And when I read this article (below) I was not surprised. One of the big issues not addressed is the rising tide issue of wages and health care. Most businesses are like the ones profiled, one person, one idea and they work the line for hours at a time. The fast food industry which relies on a patterned protocol are utterly different. The staff works the absurd minimum wage with no fixed schedules and the new trend of non-compete clauses built in a shitty hourly work-to-hire agreement so where one slings the fryer should be irrelevant but with few competing for said jobs that is the reasoning behind that. Fast casual is just one step above the drive through but they have faced their own serious health issues that once plagued the fast food industry. Jack-in-the-box vs Chipolte is a good example.
Then we have chains that much like the ones here throughout Nashville. Large investment groups that open a series of restaurants that have a chain feel but not and in turn are more flexible to industry changes and can fold up shop or change themes on a dime. The hospitality industry is huge here in Nashvegas and what few get that the second the joint offers table service and has a back of house the wage structure changes to the much LOWER federal minimum wage for food servers at least $2.13 per hour be paid to employees that receive at least $30 per month in tips. If wages and tips do not equal the federal minimum wage of $7.25 per hour during any week, the employer is required to increase cash wages to compensate.
So hence the limited service concept, where you order at a counter, the food is brought to you by a kitchen server who also prepares the food and in turn washes the dishes. Go to any "restaurant" here in Nashville that is the dominant food store and some have dishwasher/busser but they share duties with the barista's and order takers who do the beverages and handle customer orders. It was something I had never seen before until I moved here but that is I suspect a cultural regional feature it is a blend between Panera and diner. It is odd but I am used to it now. I asked how much they earned and almost all make one to two dollars above minimum wage with tips. And for the record Southerners are known for not tipping. **For the record, I am a baby boomer, a woman, a Democrat and not Southern. I tip. Well not on Lyft as frankly when I am directing them and we are going a five minute ride where half the time I feel uncomfortable I don't. But then with women drivers I almost always do. Sexist maybe?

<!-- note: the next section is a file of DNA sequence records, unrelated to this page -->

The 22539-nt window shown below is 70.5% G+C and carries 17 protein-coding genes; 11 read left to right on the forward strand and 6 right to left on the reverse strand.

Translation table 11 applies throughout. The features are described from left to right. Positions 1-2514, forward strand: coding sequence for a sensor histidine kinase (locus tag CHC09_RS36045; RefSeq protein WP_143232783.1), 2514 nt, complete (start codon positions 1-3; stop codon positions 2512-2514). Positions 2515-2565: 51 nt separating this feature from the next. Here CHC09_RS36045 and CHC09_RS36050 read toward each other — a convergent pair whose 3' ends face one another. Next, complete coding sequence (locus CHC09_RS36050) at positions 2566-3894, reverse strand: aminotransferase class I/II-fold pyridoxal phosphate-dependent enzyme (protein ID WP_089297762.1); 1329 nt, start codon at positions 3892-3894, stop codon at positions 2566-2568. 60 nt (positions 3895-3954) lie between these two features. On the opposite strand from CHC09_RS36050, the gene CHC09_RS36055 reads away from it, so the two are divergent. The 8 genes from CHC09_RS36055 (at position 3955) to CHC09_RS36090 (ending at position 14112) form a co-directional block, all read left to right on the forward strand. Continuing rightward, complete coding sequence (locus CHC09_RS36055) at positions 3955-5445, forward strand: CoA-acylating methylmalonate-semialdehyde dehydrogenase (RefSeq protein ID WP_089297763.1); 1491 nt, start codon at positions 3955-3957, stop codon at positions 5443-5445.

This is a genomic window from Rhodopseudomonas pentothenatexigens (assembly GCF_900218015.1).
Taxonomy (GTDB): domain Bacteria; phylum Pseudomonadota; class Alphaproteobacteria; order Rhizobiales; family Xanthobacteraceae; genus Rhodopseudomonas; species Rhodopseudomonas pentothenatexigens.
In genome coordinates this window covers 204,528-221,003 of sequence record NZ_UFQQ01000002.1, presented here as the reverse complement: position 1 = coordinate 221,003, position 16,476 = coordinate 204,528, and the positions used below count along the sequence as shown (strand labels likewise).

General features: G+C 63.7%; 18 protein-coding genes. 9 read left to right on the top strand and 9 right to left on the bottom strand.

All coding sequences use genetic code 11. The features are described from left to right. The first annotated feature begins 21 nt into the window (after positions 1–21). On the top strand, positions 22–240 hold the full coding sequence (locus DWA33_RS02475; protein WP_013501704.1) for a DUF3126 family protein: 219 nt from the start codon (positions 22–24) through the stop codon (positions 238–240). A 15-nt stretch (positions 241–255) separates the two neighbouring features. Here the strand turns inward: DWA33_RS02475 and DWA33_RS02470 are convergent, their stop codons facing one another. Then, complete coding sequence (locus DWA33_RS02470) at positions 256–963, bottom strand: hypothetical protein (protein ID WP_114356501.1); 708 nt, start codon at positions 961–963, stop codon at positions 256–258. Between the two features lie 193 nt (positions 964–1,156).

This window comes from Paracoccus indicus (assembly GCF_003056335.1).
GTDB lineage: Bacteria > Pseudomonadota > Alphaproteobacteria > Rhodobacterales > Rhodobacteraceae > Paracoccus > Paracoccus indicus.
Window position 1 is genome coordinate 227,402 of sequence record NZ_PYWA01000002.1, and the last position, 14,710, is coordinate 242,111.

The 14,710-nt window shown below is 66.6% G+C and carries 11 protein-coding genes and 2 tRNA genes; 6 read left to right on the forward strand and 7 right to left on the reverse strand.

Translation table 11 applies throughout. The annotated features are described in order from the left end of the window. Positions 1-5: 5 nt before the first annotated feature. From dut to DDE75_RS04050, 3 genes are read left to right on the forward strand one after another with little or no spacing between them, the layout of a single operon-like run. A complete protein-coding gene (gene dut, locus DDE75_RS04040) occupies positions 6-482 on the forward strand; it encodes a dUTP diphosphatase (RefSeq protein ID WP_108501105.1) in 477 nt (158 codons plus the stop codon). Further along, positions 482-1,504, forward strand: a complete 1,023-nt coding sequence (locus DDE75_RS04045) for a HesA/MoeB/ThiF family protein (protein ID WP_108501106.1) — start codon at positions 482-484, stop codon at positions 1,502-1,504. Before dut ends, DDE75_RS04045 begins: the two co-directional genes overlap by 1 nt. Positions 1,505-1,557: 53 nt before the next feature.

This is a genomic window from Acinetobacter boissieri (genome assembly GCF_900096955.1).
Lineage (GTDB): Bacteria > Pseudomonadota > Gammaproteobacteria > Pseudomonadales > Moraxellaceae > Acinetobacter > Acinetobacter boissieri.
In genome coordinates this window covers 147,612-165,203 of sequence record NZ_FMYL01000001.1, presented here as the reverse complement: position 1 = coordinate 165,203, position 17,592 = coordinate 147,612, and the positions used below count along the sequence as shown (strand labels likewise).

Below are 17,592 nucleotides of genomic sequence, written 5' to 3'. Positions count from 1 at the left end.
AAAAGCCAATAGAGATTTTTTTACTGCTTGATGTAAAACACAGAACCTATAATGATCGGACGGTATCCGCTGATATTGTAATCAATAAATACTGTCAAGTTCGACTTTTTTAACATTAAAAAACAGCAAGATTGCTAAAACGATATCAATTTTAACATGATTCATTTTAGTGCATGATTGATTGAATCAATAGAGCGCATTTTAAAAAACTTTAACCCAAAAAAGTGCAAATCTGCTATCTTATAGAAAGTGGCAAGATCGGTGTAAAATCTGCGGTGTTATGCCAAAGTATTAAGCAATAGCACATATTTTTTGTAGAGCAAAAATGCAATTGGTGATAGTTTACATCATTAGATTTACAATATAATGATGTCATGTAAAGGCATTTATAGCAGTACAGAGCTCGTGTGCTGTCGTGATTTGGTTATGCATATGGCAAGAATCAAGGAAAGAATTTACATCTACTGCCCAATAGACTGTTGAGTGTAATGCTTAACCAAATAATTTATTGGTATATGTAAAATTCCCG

So when you go out to eat forget the farm to table bullshit that is out of the average Americans price range and in turn interest, they are obsessed with quantity over quality and if they can somewhat combine the two then okay then! But trends in food can lead to over saturation and in turn decimation of those who were there all along just not as cool and in turn cannot front the operating costs that the new kid in town has fueled by all that new money. Gentrification comes with the food business and that marks the beginning of the end of the hood. Tastes change and so do those who live nearby. Then comes the accusation of cultural appropriation and in in reality there is some truth to that but also it is about money, who gets the loans and the funds and that is about access. Remember accessibility and availability are not the same. So while I applaud the team and Slim & Husky's who are keeping in real and locating their second joint in Antioch in another largely black hood, they are few and far between. That is the key to success and building community, if it is good they will come but will they stay. That is another issue all together.
I quit eating out quite awhile ago. One as a woman I felt odd and hence fast casual would be a good fit. No. I do takeout and or delivery as now we can open that up thanks to the MANY MANY services that also glut the market. Postmates, Delivery Dash, Uber Eats which too cannibalize the market to the point of extreme. In Seattle we had Amazon Prime delivery and I loved it. But again there is a point of where one asks: When is too much, too much?